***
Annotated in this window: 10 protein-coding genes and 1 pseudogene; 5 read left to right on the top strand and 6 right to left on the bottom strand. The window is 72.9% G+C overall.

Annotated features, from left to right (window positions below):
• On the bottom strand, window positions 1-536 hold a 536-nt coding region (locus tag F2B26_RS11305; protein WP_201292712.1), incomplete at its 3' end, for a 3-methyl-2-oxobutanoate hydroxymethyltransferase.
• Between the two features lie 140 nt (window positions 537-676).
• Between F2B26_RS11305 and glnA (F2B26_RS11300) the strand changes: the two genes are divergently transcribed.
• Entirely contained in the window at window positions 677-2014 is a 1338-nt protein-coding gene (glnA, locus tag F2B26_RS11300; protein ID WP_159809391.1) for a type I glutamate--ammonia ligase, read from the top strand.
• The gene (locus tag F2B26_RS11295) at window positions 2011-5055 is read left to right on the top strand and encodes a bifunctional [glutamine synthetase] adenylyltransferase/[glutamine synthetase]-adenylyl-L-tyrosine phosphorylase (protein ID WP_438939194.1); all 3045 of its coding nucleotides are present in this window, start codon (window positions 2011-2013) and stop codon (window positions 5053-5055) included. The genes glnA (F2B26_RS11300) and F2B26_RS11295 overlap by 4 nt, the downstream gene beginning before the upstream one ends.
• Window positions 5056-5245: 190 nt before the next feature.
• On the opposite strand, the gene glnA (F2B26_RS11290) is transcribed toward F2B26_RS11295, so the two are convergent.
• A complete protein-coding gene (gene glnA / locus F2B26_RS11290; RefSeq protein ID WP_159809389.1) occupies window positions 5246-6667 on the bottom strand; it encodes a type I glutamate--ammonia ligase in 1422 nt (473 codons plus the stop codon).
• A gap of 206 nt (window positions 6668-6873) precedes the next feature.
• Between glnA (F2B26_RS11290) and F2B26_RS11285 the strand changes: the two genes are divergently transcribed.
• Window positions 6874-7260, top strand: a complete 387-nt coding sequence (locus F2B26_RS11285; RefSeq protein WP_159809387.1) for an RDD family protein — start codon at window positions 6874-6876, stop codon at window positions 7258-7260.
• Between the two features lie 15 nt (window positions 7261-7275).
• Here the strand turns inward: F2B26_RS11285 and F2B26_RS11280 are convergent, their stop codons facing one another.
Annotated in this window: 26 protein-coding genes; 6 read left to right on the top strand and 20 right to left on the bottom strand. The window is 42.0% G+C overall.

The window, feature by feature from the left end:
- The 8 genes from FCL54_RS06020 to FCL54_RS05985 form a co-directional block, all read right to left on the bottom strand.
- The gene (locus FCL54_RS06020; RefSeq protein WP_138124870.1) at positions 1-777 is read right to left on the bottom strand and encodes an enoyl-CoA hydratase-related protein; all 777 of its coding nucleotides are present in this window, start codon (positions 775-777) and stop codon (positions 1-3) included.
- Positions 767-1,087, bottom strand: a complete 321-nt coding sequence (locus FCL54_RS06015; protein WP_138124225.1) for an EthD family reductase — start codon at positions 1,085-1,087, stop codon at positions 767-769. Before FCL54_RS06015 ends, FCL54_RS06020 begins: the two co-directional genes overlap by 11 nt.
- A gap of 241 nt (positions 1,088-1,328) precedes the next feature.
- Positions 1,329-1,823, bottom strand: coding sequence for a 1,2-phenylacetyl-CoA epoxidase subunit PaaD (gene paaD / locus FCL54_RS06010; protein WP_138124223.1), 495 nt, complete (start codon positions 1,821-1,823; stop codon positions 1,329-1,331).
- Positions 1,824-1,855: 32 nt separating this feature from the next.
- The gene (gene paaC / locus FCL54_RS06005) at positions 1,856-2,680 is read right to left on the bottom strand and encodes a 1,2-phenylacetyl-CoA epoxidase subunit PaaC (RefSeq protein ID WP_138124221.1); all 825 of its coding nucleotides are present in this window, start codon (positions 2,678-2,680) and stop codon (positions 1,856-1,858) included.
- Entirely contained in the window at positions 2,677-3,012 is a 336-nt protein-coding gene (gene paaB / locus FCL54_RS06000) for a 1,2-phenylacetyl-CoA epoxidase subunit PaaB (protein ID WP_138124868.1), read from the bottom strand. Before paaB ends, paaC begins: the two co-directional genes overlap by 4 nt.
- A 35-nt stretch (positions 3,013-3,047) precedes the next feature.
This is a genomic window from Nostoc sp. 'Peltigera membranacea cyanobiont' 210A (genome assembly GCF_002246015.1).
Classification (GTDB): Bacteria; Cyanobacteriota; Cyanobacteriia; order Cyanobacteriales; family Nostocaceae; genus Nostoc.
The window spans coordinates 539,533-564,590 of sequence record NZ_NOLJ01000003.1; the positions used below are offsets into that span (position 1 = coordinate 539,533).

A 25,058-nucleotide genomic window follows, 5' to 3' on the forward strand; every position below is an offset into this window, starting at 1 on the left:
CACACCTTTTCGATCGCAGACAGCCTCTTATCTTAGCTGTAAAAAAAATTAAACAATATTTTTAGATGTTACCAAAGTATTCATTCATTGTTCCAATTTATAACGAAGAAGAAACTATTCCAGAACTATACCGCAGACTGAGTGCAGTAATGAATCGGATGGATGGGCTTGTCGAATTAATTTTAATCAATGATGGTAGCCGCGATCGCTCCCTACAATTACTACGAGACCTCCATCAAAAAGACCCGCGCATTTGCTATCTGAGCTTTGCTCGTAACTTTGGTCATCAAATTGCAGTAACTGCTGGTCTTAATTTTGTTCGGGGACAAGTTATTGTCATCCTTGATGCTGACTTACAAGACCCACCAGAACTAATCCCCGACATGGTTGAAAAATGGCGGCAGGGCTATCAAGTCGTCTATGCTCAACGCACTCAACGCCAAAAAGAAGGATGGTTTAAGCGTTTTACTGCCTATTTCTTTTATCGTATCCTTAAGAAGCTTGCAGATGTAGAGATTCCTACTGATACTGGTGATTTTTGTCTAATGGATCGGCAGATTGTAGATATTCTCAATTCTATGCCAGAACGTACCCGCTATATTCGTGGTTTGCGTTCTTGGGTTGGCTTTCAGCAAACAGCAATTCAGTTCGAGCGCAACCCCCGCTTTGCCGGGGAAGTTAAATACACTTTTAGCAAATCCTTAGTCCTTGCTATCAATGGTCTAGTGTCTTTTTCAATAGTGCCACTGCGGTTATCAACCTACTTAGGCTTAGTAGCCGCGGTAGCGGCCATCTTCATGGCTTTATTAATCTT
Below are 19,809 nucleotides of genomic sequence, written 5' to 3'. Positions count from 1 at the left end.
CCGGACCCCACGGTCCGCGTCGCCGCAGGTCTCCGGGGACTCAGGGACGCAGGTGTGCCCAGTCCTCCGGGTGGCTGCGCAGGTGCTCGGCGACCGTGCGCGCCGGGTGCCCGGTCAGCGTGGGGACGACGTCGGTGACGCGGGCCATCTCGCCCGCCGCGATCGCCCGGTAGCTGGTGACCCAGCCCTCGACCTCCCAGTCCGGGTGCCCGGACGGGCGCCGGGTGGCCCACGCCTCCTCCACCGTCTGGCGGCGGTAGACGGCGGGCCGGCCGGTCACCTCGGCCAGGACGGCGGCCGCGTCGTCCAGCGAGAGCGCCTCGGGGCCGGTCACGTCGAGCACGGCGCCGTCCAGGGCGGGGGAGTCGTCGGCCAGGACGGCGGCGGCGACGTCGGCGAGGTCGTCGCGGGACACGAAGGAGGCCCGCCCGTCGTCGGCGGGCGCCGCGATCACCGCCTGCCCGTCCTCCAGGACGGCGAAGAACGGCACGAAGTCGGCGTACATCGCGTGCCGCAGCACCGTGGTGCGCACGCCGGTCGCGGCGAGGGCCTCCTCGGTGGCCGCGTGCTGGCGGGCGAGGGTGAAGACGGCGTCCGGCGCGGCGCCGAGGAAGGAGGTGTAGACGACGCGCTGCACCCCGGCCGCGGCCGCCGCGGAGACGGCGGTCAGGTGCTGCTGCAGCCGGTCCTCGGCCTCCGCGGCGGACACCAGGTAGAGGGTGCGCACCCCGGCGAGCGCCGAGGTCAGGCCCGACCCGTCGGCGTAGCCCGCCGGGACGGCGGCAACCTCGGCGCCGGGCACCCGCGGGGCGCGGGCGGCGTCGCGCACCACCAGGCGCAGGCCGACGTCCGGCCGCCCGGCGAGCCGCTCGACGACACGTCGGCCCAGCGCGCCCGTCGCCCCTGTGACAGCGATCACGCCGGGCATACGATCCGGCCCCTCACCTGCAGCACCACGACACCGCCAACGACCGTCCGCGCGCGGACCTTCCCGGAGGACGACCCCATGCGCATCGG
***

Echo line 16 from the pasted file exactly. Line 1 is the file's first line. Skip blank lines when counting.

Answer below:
Annotated in this window: 26 protein-coding genes; 6 read left to right on the top strand and 20 right to left on the bottom strand. The window is 42.0% G+C overall.